Catholic Charities serves communities with over 160 agencies across the United States. Each agency offers social services customized for the specific community it serves. Catholic Charities is the official disaster relief agency of the U.S. Catholic Church. The organization provides direct long-term and short-term aid to relief victims. The aid they provide often includes food, water, home repairs, rebuilding, and cash assistance.
United Methodist Committee on Relief (UMCOR)
The United Methodist Committee on Relief is the humanitarian organization of the United Methodist Church. This organization and its donors ship disaster relief kits around the world. Cleaning kits, Hygiene kits, and school kids are designed to help people keep living their daily lives after surviving a disaster. Volunteers can go to the UMC’s website to find instructions for assembling relief kits and to print shipping labels. They can then ship supplies directly to The United Methodist Committee on Relief for distribution.
Operation Blessing is a non-denominational Christian organization that vows to ease global human suffering through the “demonstration of God’s love.” This organization aids not only those affected by natural disasters but also refugees fleeing war-torn countries. This includes housing, food, shelter, and medical care. Operation Blessing also runs a program called Extreme Blessing Home Makeover, which rebuilds the home of those affected by disasters at no charge.
National Voluntary Organizations Active in Disaster (NVOAD)
National Voluntary Organizations Active in Disaster is an association of over 50 organizations that provide disaster relief services. These include religious, secular, and government-sponsored disaster relief charities where people affected by disasters can go for help in an emergency. Anyone with the proper experience can become a member of the NVOAD and help to coordinate disaster relief efforts by applying on the official National Voluntary Organizations Active in Disaster website.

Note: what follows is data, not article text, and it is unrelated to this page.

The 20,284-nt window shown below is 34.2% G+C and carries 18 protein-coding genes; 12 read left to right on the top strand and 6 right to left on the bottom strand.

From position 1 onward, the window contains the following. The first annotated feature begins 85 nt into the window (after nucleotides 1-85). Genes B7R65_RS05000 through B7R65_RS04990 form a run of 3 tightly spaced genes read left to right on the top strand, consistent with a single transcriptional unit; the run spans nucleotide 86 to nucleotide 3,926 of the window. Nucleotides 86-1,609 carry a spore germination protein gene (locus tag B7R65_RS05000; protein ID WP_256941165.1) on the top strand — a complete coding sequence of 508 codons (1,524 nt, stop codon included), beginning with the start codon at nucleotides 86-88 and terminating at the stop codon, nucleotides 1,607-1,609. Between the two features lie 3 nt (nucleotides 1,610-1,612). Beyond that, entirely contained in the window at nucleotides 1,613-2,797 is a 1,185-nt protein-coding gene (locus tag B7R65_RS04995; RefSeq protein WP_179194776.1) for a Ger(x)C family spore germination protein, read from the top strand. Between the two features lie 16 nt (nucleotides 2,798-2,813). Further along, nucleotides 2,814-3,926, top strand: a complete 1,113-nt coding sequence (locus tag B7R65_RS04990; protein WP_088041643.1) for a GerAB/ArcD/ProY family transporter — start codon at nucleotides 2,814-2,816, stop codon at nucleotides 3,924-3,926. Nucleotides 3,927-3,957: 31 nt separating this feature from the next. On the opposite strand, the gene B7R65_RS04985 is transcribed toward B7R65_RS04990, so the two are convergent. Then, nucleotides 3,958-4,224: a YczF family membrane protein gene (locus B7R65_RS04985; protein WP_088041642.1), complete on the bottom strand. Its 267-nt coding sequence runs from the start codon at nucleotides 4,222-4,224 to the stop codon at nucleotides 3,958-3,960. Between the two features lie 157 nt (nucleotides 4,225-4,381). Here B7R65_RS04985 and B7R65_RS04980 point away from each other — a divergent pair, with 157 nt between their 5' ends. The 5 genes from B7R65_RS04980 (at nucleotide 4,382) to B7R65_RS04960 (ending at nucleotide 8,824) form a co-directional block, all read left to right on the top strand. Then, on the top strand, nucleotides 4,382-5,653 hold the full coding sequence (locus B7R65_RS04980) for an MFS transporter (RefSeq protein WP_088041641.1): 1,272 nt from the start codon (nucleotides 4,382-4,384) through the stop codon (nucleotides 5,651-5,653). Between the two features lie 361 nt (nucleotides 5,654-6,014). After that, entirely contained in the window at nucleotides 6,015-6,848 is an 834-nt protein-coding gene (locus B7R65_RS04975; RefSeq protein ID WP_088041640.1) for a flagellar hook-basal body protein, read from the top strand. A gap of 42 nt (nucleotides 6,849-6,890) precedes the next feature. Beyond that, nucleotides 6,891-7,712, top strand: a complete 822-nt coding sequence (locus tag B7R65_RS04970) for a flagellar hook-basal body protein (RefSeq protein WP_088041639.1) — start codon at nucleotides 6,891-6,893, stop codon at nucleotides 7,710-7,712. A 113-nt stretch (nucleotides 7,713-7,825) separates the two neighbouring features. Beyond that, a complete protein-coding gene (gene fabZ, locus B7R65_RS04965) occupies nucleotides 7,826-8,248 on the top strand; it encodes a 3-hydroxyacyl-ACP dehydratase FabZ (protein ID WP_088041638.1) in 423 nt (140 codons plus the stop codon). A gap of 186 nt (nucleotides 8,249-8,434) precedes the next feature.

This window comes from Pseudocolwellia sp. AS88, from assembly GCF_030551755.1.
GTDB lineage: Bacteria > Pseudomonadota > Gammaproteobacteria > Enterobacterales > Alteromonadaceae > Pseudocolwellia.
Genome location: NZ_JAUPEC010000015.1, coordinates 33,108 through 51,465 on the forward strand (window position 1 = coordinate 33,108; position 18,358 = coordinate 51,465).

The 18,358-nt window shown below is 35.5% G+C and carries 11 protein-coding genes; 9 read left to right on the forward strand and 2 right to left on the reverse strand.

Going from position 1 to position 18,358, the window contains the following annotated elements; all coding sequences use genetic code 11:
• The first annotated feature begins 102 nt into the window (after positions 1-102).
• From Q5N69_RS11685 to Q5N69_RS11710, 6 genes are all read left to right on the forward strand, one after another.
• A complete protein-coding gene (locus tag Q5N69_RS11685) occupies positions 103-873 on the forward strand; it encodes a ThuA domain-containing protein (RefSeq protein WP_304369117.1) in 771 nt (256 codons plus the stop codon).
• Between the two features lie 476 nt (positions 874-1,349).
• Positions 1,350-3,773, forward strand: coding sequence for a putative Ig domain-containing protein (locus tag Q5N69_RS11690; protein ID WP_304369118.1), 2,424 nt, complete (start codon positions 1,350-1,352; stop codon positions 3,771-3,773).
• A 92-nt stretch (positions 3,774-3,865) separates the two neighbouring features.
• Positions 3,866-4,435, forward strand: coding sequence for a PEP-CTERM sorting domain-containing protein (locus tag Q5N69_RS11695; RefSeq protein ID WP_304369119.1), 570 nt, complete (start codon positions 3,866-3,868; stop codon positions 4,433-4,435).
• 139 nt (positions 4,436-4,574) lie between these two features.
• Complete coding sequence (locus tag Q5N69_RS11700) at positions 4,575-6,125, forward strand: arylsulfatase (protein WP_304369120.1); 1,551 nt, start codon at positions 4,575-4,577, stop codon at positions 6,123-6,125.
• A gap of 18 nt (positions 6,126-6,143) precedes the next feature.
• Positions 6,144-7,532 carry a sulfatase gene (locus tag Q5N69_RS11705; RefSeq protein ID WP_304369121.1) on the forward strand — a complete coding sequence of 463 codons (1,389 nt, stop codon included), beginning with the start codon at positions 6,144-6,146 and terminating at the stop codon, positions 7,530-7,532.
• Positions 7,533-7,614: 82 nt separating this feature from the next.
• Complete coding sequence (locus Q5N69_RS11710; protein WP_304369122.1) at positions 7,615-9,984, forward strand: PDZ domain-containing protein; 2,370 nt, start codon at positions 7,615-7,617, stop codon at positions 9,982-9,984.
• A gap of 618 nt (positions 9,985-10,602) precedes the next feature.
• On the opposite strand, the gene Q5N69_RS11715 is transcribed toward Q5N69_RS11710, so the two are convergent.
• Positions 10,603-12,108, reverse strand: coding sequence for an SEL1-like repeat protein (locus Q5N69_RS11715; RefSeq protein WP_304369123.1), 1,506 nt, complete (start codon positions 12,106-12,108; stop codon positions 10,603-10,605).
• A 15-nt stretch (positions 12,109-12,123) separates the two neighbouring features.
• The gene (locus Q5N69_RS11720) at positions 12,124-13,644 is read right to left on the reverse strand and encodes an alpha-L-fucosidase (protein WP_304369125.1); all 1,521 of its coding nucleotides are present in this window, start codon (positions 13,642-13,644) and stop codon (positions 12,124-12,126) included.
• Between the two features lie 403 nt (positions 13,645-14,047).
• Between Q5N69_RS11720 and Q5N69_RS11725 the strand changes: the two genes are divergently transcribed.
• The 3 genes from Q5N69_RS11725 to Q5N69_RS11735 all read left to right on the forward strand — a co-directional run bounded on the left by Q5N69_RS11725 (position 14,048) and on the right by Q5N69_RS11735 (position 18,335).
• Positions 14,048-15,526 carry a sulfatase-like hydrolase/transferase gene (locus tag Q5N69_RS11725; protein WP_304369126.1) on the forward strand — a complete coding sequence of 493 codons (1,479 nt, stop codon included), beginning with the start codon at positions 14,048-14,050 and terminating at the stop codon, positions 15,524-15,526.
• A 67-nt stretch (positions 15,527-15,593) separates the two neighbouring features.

How You Can Help
Every organization on this list relies at least mostly on donations and volunteers to provide disaster relief services for those in need. Donating is easier than ever. Just plug in the website of the disaster relief charities of your choice and donate instantly. But, don’t feel like you can’t help if you’re not able to afford to make a monetary donation. Time or item donations are also essential. Maybe you have a basement full of old camping equipment. This could provide shelter and safety for someone displaced by a hurricane. Or, perhaps you make a mean homemade chicken soup and would enjoy handing out hot meals to those in need of nourishment. Contact one of the disaster relief charities in your community, and find out what they need. Some will even arrange pick-up or transportation if you want to volunteer.
Don’t be afraid or ashamed to ask for help in your time of need. And encourage your friends and family to do the same. There is no need to suffer when is available needlessly. Reach out to disaster relief charities that provide relief if you’ve been affected by a disaster. Then, ask them what they can do to help you survive as comfortably as possible. The number of services available may surprise you. Many even go beyond the primary responsibility of handing out bottled water, food and supplies. Many disaster relief organizations also provide cash assistance, housing, medical care, and even counseling, if you apply for them.
Preparedness is always the best plan, so choose an organization before you desperately need one. Create a disaster preparedness plan and review it often. Encourage your friends, family, and everyone else in your community to do the same. Consider donating money or volunteering your time. Choose the disaster relief charities you and your family would most likely turn to if you found yourselves in need. Then, you won’t feel like you’re getting something for nothing if you end up needing their services some day. Even if you never do, you’ll feel good. You’ll know that you’ve helped people at what was probably their lowest, most vulnerable moment in life. And you’ll know that there are people out there who will make sure that you are taken care of, should you ever end up on the other side of the disaster equation.